This year, our partners at the Justice Committee (JC) will celebrate an extraordinary, inspiring 40 years of organizing for police accountability in New York City! And the JFREJ community is showing our love and gratitude to JC by raising at least $2000 ahead of JC’s Justice State of Mind gala on Thursday May 16th. Please join us in supporting the Justice Committee by donating here, and get your tickets for Justice State of Mind before they’re all gone!

Some history on this incredible organization: Justice Committee was founded in 1984, originally as the New York chapter of the National Congress for Puerto Rican Rights, by legendary activists & leaders Ritchie Perez (z”l) and Vincente “Panama” Alba.

A high school teacher, Ritchie joined the Puerto Rican Leftist organization, the Young Lords, in 1969:

“I was teaching and saw that the schools routinely categorized young people as troublemakers and problem kids. I started to recognize what I understand now as institutional racism… I always believed you can’t teach if you don’t love the students and teach them as if they’re your family.”

Photo of Richie Perez speaking into a megaphone

Richie Perez

With the Young Lords, Ritchie and Panama Alba (who spent years as an organizer with the AFL/CIO, advocating for immigrant and undocumented workers) learned how to connect people power to visionary, radical tactics. In 1970, Alba and thirty others occupied a vacant floor of Lincoln Hospital and forced hospital administration to open a drug treatment center, which they called “The People’s Drug Program.” It is this fierce commitment to meeting the needs of real New Yorkers that infuses the Justice Committee’s work to build a city where people don’t suffer or fear killings and abuse at the hands of the NYPD.

Unique among other NYC orgs, the Justice Committee takes on the holiest, most intimate and emotionally challenging work there is: working directly with the families of New Yorkers killed by the NYPD. Immediately after an NYPD killing, JC springs into action. They track down grieving, traumatized family members and offer emotional support, legal guidance, and expertise while bringing the victim’s relatives into community with the only people who can truly understand what they’re going though: people like Constance Malcolm, the mother of Ramarley Graham; Gwen Carr, the mother of Eric Garner; and Hawa Bah, mother of Mohamed Bah; among many others.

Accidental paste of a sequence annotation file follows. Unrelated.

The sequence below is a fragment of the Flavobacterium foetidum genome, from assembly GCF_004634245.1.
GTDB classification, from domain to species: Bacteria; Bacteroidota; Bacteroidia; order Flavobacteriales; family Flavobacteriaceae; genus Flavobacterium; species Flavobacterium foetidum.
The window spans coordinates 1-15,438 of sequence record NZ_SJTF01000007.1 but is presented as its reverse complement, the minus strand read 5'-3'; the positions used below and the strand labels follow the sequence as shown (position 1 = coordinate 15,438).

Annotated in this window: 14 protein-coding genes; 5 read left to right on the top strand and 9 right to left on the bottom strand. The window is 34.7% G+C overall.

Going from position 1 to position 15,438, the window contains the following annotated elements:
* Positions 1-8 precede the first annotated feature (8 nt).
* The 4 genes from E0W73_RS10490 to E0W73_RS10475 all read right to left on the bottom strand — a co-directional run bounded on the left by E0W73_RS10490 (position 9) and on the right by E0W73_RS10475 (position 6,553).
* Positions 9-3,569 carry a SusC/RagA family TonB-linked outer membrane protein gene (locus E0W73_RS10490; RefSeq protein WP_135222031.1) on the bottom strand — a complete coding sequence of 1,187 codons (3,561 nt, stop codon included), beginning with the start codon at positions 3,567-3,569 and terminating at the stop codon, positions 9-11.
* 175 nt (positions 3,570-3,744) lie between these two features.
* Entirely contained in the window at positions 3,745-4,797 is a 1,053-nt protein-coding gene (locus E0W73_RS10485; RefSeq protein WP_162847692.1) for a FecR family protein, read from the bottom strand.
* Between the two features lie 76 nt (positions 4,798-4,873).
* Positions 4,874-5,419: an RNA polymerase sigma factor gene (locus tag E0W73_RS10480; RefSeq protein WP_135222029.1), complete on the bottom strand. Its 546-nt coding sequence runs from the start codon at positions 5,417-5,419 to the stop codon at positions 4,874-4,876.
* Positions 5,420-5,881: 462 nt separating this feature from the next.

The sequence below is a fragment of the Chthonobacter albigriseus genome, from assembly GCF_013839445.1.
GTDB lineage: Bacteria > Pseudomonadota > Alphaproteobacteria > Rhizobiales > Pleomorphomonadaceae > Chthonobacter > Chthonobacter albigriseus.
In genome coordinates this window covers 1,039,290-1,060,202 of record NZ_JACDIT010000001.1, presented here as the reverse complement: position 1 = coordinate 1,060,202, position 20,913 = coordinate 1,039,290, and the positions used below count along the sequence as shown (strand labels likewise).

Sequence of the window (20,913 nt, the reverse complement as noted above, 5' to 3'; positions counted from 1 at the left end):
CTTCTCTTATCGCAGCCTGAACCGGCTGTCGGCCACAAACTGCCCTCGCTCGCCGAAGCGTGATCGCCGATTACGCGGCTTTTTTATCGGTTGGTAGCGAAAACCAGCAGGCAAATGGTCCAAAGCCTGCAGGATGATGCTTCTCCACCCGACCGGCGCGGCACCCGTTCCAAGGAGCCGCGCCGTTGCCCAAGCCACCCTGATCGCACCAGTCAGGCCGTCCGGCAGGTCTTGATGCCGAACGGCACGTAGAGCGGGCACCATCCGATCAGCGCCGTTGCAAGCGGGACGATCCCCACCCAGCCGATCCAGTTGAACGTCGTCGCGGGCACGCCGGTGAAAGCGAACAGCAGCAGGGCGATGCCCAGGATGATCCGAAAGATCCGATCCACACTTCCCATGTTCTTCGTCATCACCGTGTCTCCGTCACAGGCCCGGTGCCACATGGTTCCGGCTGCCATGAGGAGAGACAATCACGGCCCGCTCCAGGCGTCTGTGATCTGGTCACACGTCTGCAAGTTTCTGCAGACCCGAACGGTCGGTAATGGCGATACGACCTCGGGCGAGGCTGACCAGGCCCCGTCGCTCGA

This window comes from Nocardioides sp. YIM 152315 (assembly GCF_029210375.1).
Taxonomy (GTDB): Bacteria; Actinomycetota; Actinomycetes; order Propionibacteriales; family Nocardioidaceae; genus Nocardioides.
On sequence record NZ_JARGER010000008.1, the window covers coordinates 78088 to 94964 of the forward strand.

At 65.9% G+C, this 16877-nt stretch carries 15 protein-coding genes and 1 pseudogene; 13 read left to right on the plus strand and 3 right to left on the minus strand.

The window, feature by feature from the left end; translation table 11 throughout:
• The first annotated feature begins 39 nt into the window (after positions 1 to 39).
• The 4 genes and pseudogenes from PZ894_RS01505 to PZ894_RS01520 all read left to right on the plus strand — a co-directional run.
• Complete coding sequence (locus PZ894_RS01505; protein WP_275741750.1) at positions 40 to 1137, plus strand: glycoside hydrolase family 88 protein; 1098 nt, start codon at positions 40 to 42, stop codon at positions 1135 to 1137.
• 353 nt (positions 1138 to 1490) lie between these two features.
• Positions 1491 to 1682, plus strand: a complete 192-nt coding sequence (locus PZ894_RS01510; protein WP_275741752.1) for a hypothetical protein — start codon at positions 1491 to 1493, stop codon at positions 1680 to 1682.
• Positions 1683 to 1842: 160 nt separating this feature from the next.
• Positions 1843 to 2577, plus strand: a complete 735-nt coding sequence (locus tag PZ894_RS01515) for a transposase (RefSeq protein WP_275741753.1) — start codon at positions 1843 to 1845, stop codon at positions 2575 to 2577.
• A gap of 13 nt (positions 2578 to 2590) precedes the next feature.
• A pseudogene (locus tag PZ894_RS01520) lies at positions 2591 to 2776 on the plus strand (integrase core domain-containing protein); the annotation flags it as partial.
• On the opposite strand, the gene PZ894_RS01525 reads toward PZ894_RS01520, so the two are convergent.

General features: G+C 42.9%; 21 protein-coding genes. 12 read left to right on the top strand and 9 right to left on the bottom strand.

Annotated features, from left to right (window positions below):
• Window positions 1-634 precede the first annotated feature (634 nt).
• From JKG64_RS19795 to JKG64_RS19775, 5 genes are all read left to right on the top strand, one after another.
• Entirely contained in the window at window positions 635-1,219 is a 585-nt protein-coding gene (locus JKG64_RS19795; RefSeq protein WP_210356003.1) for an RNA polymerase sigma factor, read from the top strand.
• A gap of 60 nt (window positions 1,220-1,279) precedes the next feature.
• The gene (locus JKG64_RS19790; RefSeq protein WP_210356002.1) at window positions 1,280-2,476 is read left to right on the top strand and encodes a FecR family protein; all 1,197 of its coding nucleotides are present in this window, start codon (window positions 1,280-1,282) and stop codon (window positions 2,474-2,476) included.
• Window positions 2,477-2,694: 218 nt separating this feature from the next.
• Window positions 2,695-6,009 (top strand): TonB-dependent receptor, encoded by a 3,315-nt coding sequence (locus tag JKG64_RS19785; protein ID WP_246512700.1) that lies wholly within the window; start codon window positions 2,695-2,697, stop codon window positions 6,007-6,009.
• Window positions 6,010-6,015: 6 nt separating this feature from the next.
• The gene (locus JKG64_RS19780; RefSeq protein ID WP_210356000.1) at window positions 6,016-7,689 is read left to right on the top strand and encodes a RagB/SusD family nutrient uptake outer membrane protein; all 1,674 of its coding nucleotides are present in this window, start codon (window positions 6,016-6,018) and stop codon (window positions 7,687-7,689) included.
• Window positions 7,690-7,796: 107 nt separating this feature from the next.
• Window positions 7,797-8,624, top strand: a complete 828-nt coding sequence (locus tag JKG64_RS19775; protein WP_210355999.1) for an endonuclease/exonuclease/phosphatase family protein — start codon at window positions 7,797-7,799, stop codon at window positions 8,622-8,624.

Photo of Constance Malcolm and other families of New Yorkers killed by the NYPD speaking at a rally

Constance Malcolm and other Justice Committee members at a rally to Defund the NYPD

These families are the moral core of our movement’s work to end NYPD violence and racism. By effectively organizing the families, JC has a singularly powerful strategy that galvanizes our entire movement. The NYPD's especially violent, militarized policing this week is a reminder of how urgent this work is.

Under the leadership of Yul-san Liem and Loyda Colon, JC has been at the forefront of the campaigns to pass the Community Safety Act, The Right to Know Act, the Police Stat Act, the How Many Stops Act, repealing 50A (the police secrecy law) and winning an executive order making the Attorney General the Special Prosecutor for all police killings in New York State.

Rallying for the How Many Stops Act

This list of victories is a testament to the brilliance, integrity, and skill of the staff and membership of the Justice Committee – and the enduring power of Ritchie’s spirit and political vision.

Jews For Racial & Economic Justice is so proud to be celebrating JC’s 40th birthday after years of organizing side-by-side. Please help us show our appreciation and gratitude for the work of the Justice Committee by donating today!

Photo of JFREJ and Justice Committee members protesting together in Grand Central Station